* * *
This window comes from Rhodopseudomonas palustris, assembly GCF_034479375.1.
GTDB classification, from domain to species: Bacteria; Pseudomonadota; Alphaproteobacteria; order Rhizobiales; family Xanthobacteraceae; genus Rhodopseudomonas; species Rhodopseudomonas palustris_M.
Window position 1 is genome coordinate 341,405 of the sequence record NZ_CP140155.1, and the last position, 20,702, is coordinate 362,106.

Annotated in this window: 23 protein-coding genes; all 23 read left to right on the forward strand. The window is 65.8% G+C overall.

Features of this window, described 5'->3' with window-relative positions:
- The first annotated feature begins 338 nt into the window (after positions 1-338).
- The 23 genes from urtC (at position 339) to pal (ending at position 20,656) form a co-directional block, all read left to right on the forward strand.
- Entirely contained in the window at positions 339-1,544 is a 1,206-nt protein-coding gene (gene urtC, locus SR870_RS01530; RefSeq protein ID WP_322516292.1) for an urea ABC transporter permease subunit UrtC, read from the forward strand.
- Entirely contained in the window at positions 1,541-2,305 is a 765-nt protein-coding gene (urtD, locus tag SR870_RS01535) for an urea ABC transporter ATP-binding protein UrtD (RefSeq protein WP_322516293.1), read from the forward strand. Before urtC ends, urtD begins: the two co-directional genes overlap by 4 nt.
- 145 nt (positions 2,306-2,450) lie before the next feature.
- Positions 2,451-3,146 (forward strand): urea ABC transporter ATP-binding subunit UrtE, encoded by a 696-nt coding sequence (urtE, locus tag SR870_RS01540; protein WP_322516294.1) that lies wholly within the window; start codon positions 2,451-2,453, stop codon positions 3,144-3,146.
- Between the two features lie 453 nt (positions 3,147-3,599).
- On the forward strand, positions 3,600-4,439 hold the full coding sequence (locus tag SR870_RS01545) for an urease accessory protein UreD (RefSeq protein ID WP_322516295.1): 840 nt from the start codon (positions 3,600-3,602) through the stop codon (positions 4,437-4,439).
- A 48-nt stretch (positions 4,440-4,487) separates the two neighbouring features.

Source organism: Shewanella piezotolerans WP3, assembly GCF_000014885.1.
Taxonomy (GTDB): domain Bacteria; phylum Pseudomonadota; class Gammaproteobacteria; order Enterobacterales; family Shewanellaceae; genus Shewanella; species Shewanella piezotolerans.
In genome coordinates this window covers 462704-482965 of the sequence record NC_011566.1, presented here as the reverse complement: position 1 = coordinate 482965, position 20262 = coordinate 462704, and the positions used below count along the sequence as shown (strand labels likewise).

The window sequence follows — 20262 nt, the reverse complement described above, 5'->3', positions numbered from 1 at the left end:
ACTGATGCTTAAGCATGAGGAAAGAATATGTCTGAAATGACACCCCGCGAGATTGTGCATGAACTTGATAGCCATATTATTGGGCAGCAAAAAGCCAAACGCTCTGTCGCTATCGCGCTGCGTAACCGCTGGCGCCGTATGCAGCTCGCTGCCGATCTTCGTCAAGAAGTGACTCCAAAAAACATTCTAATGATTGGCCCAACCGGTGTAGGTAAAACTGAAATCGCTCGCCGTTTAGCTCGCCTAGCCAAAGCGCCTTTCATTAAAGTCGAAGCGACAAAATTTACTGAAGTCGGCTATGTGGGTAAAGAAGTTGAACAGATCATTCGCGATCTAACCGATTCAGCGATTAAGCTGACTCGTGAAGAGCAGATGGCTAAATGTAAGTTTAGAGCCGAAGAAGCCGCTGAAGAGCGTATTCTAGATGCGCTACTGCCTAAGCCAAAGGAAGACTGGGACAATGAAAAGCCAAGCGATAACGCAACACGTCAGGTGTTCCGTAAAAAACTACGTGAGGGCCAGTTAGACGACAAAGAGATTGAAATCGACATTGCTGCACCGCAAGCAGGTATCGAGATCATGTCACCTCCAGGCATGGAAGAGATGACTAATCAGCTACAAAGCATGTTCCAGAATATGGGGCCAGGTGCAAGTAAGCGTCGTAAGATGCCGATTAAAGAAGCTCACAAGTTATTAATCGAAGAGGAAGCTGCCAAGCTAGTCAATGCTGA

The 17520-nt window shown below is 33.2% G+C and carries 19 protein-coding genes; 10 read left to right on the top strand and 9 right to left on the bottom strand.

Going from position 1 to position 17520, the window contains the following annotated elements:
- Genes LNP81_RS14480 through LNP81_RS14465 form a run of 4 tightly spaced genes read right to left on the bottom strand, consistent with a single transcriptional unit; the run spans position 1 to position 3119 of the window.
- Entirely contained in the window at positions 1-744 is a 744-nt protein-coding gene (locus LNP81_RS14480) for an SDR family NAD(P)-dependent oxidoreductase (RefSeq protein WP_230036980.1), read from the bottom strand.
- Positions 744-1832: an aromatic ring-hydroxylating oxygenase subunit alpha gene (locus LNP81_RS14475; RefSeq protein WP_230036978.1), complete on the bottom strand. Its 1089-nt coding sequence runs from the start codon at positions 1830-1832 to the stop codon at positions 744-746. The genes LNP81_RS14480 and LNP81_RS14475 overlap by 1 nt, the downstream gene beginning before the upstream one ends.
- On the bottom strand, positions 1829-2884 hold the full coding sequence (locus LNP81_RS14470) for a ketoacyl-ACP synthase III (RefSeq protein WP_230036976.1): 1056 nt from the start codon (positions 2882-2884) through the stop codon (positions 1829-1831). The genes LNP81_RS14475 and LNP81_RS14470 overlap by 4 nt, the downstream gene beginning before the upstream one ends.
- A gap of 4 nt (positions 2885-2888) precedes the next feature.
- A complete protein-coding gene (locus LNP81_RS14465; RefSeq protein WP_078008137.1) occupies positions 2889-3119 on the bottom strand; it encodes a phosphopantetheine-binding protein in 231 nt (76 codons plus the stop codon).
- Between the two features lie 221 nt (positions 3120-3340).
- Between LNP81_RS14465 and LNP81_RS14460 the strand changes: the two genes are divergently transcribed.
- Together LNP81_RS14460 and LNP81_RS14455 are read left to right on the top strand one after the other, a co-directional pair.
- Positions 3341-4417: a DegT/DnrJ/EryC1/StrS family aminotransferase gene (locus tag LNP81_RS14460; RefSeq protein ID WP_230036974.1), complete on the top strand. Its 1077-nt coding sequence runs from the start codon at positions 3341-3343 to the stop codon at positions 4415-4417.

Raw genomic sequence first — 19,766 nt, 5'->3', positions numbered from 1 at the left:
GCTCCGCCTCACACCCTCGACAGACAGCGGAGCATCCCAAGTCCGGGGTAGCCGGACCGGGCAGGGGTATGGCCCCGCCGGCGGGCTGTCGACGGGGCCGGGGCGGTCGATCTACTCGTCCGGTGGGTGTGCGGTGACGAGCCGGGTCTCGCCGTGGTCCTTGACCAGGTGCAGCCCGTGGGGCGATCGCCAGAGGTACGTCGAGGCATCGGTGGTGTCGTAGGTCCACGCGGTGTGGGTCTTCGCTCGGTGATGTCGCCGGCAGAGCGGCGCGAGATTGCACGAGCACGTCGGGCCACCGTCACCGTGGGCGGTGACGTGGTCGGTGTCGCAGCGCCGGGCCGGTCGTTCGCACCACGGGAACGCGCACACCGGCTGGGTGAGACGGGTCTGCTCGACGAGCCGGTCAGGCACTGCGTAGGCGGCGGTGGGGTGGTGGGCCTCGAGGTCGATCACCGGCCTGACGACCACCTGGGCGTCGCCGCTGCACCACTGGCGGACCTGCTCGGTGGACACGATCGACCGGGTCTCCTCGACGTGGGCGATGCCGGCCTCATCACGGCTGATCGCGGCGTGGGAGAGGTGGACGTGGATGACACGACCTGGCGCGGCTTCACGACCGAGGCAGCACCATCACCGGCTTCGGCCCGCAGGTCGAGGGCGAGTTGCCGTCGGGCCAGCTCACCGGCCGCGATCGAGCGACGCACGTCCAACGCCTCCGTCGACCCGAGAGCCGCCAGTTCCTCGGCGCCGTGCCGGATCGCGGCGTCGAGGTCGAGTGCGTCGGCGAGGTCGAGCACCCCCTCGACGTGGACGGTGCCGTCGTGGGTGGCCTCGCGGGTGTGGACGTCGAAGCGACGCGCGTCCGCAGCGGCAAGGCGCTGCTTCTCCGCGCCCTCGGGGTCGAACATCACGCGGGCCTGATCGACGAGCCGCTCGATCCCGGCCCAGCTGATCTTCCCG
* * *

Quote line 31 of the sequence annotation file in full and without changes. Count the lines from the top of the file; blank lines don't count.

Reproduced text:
- Positions 3341-4417: a DegT/DnrJ/EryC1/StrS family aminotransferase gene (locus tag LNP81_RS14460; RefSeq protein ID WP_230036974.1), complete on the top strand. Its 1077-nt coding sequence runs from the start codon at positions 3341-3343 to the stop codon at positions 4415-4417.